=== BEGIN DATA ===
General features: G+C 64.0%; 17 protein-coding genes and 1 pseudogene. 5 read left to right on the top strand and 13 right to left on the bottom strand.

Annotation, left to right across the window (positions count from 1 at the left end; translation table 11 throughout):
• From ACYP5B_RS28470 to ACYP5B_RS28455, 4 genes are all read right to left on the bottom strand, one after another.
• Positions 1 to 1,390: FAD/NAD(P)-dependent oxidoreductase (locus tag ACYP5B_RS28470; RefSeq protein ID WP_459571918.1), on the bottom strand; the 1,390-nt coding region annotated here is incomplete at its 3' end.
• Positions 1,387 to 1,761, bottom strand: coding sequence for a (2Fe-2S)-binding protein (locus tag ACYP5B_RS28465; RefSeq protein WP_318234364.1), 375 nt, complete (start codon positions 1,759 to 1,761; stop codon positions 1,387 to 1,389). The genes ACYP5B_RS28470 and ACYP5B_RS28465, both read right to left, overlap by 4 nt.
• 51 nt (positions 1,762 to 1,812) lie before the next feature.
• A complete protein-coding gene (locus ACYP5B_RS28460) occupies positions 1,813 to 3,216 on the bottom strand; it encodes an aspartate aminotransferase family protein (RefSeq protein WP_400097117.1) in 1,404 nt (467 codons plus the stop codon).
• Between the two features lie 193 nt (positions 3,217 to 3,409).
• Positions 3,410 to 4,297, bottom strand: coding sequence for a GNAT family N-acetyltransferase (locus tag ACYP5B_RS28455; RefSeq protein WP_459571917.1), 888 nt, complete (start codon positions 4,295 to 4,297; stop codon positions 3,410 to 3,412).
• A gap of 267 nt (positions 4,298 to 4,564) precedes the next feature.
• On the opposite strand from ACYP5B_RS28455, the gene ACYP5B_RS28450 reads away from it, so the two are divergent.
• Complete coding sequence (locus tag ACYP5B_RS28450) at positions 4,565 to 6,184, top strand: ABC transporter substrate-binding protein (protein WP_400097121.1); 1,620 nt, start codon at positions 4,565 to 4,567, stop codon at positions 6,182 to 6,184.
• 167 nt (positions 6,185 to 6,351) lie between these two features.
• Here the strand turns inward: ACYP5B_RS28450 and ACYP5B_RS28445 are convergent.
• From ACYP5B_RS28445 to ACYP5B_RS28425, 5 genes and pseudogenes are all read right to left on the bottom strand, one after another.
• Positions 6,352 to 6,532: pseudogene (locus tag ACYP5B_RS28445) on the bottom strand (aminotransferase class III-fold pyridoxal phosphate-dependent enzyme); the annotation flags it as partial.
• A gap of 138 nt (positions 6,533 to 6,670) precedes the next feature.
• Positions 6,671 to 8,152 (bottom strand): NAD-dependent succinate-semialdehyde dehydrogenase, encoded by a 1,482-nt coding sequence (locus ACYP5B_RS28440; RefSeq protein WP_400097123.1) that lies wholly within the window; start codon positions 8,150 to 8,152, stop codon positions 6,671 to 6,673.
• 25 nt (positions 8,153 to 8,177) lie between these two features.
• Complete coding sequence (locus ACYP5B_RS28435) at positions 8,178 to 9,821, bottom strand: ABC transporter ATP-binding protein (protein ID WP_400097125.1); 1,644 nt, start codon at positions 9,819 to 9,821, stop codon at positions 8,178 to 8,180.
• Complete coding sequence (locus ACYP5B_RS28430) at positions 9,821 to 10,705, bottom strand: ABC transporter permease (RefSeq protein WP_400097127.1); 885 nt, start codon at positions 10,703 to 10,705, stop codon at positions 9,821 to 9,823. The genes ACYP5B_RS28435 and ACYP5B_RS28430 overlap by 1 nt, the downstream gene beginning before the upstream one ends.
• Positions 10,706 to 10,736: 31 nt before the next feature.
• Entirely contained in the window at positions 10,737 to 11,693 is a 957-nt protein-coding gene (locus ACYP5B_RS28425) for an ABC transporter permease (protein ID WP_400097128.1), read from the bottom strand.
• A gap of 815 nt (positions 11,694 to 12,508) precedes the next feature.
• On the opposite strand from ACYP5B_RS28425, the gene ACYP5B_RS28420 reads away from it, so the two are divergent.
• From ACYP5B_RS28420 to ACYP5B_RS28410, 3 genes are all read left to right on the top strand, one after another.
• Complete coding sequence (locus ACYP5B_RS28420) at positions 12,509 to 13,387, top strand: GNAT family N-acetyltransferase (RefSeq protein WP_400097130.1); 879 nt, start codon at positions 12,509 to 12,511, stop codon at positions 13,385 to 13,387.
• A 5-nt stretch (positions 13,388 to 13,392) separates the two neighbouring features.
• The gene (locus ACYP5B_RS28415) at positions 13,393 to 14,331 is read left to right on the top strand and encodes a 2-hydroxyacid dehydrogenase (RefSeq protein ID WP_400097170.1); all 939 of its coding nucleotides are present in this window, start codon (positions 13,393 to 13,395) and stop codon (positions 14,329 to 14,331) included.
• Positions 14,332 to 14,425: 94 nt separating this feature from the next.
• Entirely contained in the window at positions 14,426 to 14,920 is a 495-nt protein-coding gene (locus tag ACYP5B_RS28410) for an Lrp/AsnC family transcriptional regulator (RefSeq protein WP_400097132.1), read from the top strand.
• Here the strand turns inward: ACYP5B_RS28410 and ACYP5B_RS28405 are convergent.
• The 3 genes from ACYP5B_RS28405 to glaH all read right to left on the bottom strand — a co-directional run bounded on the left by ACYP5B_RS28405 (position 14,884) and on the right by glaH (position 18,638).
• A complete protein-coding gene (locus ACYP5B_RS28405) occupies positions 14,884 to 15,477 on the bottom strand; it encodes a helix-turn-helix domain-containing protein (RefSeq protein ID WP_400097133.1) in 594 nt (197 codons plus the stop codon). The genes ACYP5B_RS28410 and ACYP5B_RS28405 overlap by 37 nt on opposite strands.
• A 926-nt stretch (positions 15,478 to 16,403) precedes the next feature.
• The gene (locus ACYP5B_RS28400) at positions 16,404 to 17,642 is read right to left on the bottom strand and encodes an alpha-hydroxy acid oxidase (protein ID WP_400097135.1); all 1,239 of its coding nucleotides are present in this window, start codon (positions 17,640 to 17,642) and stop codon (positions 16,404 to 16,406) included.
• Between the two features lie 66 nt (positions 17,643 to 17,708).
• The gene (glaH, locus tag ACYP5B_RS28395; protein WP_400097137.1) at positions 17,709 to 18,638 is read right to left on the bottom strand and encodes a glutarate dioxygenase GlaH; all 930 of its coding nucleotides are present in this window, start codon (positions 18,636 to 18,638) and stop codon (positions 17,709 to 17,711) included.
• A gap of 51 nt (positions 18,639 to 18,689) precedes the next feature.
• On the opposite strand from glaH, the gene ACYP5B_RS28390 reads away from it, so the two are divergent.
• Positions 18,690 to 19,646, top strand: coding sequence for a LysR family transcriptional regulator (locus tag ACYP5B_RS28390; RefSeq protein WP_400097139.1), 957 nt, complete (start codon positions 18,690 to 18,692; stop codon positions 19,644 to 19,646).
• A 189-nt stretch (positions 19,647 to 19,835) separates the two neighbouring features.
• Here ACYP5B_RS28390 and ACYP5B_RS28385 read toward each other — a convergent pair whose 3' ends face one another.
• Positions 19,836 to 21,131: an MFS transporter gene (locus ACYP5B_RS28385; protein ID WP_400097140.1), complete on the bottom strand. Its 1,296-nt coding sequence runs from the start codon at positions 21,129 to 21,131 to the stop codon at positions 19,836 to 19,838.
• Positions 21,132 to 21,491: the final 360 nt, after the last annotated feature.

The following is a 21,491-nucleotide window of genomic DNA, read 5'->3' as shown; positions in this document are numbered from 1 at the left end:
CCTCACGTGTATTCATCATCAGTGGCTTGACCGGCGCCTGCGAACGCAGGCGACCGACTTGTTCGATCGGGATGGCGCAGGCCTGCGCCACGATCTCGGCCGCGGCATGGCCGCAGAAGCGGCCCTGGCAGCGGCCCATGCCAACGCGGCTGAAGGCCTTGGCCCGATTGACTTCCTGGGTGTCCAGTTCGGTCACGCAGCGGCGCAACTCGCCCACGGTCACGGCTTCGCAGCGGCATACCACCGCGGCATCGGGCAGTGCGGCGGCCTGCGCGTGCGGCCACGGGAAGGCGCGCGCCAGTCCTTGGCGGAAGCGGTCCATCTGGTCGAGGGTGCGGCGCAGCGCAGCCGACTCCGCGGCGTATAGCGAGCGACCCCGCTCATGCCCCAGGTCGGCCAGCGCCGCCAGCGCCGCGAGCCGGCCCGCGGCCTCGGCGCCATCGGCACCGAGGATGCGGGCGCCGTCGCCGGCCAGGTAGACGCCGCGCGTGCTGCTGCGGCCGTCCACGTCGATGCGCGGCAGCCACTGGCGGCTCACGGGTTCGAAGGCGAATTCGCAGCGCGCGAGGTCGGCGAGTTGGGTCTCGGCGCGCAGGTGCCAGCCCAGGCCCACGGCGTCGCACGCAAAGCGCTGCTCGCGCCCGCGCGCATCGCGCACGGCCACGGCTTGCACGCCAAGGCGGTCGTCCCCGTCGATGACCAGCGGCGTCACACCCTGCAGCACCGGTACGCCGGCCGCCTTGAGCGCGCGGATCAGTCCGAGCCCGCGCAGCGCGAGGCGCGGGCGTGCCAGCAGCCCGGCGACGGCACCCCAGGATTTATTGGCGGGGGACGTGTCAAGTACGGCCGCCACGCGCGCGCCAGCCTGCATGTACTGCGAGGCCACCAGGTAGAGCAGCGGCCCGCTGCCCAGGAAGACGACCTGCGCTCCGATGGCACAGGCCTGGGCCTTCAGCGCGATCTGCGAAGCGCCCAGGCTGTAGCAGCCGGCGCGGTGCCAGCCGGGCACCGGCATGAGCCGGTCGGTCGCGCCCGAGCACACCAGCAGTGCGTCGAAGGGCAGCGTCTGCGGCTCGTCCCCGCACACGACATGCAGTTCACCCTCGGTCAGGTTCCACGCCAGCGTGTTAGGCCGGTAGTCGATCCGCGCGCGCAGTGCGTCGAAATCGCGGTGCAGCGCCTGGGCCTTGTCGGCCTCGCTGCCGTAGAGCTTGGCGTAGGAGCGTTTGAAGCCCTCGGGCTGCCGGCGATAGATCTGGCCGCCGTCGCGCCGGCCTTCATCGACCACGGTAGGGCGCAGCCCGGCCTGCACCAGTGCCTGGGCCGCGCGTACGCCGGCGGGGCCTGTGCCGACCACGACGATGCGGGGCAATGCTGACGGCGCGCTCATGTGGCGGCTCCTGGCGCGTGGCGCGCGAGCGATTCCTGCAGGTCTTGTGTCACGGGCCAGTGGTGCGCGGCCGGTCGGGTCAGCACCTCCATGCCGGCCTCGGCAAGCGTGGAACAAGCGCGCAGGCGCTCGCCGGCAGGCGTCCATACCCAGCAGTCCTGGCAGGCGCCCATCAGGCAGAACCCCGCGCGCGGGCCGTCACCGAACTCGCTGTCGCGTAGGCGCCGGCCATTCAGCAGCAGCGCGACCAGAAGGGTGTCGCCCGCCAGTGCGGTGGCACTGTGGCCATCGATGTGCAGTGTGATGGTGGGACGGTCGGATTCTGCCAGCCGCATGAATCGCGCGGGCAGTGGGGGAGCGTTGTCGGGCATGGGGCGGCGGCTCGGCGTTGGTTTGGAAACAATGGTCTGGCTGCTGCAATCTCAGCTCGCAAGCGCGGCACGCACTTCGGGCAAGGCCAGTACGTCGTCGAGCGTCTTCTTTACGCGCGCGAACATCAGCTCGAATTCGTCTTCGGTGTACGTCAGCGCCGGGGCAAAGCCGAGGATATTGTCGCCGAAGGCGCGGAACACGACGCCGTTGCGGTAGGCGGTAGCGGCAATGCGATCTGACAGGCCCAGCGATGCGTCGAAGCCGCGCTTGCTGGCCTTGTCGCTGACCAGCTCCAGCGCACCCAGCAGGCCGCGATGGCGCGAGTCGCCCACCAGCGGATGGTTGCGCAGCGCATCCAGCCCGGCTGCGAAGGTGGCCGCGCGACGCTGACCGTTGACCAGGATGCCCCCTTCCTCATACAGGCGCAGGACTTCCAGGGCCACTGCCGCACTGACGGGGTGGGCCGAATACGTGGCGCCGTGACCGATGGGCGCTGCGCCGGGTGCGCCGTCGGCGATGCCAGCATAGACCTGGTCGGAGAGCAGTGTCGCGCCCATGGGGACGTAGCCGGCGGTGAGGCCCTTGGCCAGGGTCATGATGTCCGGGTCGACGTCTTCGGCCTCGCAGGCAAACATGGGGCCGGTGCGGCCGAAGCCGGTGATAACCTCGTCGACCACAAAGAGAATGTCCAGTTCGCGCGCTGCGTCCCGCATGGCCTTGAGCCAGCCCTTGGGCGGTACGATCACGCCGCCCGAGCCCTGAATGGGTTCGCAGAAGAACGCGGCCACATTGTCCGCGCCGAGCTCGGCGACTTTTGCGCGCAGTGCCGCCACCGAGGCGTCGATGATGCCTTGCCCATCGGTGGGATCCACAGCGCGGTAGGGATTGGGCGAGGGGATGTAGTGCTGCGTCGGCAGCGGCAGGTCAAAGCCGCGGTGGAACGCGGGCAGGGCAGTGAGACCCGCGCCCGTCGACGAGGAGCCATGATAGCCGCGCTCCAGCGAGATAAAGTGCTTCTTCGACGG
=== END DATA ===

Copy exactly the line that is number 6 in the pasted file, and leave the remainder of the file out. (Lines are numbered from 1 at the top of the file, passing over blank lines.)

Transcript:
• 51 nt (positions 1,762 to 1,812) lie before the next feature.